Teaching methods will need to change if educational institutions expect to keep charging thousands for learning that is available free on the internet, an expert in online education told New Zealand’s tertiary leaders yesterday.
American Salman Khan was a keynote speaker at a summit Tertiary Education Minister Steven Joyce has convened at Auckland Museum this week to discuss what developments in online education will mean for learners, and for the bricks-and-mortar institutions that have so far taught them.
Mr Khan has been named by Time magazine as one of the most influential people in the world and has attracted financial backing from the Bill and Melinda Gates Foundation and Google.
He told the audience via Skype that the rise of online learning would not displace universities but would lead to a change in approach.
“In my mind, the ones that will thrive are the ones that can articulate what is special about what happens when the human beings get together.
“And right now, for better or for worse, at some of the top universities in the world … you are in a room with 200 or 300 people and someone is lecturing. I think institutions that continue to do that in 10 years are going to be in trouble.
“The ones that instead take those students and bring them into an equally large-sized room and they create simulations or projects or team things for them to work on, I think they are going to do very well.”
So-called “flipped classrooms” — using videos to pre-teach ideas before class, then using lessons for collaborative work and individual tutoring — are starting to be used at some New Zealand schools.
Mr Khan said he had seen such an approach turn around the grades of at-risk students in the US, but the “real transformation was the mindset”.
“As a parent, yes, it’s nice to know that my kid can quote Shakespeare or know calculus. But the real thing I want my kids to have is this ability to take ownership over their own learning. To say, what’s my goal and what are the resources at my disposal and how can I put them together to reach my goal. Anyone who can do that is going to do very, very well.”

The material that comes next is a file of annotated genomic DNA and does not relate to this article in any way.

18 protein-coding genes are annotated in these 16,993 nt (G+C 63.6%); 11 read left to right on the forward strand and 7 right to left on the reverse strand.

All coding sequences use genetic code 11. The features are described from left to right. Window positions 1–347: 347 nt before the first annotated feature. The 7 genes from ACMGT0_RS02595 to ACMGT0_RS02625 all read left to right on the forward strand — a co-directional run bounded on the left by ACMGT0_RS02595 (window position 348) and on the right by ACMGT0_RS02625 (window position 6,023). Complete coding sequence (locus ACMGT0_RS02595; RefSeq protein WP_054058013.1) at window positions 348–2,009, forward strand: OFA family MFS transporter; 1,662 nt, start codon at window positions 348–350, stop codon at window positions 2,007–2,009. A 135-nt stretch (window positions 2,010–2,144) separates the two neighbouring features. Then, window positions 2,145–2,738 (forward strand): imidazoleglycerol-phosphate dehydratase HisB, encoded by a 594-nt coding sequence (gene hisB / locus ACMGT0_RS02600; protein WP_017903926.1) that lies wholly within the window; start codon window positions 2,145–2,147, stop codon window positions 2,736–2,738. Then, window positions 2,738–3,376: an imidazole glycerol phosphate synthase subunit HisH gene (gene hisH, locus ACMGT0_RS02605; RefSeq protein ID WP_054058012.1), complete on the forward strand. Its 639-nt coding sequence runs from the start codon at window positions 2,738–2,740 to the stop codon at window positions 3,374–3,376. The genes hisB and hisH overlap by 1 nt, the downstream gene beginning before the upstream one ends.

“The real thing I want my kids to have is this ability to take ownership over their own learning. To say, what’s my goal and what are the resources at my disposal and how can I put them together to reach my goal.”
Each month more than 10 million people use the Khan Academy, a not-for-profit website Mr Khan created, to access more than 5100 instructional videos covering everything from basic maths to university-level science and economics.
The rise of khanacademy.org comes as universities in NZ and overseas put more resources into offering free online courses known as “Moocs” (massive open online courses).
The short courses enable someone sitting in their lounge in Auckland to watch video lectures and complete assessments offered by an elite university such as Harvard.
The potential some see in Moocs and online learning has been criticised as over-blown by sceptics, who see the developments as a distraction — or threat — to face-to-face teaching.
But Mr Joyce told the conference to hold off final judgments as it was a rapidly evolving field.
Cousin’s maths led to website lessons
The Khan Academy is an online learning website that has given more than 300 million lessons and has been hailed as a leader in the future of education.
But its origins were a little more low-key. Salman (Sal) Khan simply wanted to help a young cousin with her mathematics.
Because of the distance involved, the Boston hedge fund analyst tutored her by phone and using an interactive notepad.
“Word got round the family that free tutoring was going on,” Mr Khan said. Soon other cousins signed on, then non-family members.
It became difficult to manage all their lessons, and a friend suggested he upload video lessons to YouTube.
He was initially reluctant, but the move was a success. When the website had 100,000 users he quit his job to concentrate on it full-time.
The not-for-profit venture received financial backing through the Bill and Melinda Gates foundation and Google.
Mr Khan is now a believer in on-demand instruction — which he says can help supplement, not replace, lessons at school or university.